It would be interesting to see who got what positions come January, he thought; several of his friends were interested in one political position or another.

 

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He could't help but mask his surprise. Was he that out of the loop he'd failed to notice one of his friends, or at least one of his acquaintances returning from Rome? He grinned though, "I don't envy you. Better than Rome though?" He asked, out of interest. Even doing building work sounded more enjoyable to the perennially active Longinus than milling about in Rome doing nothing of consequence. But the mention of 'we' piqued his interest and he arched a brow, "You went with your family? Your wife..." He winced, but smiled with good natured friendship, "Her name escapes me but I'm sure the lovely lady is pleased to be returned at least?"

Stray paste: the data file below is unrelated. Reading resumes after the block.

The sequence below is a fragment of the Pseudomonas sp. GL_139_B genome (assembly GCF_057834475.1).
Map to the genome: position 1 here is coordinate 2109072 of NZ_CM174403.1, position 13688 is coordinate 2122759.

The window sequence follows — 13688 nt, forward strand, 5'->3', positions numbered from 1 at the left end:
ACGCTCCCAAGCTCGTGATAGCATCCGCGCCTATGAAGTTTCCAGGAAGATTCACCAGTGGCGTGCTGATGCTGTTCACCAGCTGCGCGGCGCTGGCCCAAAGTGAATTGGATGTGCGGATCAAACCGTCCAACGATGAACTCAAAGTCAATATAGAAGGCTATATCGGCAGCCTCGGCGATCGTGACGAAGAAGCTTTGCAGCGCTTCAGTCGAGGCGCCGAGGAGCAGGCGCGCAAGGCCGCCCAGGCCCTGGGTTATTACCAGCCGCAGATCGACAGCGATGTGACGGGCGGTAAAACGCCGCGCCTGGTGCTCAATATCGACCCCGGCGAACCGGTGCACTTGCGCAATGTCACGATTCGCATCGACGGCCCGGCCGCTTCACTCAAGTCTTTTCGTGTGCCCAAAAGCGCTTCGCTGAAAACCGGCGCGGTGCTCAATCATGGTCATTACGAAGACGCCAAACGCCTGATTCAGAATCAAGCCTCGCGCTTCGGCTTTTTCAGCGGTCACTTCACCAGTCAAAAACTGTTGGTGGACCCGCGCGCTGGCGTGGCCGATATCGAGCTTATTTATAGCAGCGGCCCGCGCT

At Aulus' question he laughed and rolled his eyes, "Well, if you ask Titus Sulpicius Rufus I'm supposedly supposed to be speaking a praetorship," He watched Aulus' reaction, seeing if the idea sounded as ridiculous to him as it did to Longinus himself. He respected the man, they had shared interests from their brief interactions in Britannia, and he also knew the man preferred the military to civil route through life. His estimation of Longinus' career prospects would be a good help to deciding his future, "But that was a bet and I'm not sure I'm honourable enough to stick to it." He shrugged and sighed, "I'd prefer the military but where else is there for me to go?" He sighed again, and wished he hadn't sent Attis away to waste away his time on Metella, he could use a drink. "And you? Now you're back in Rome?"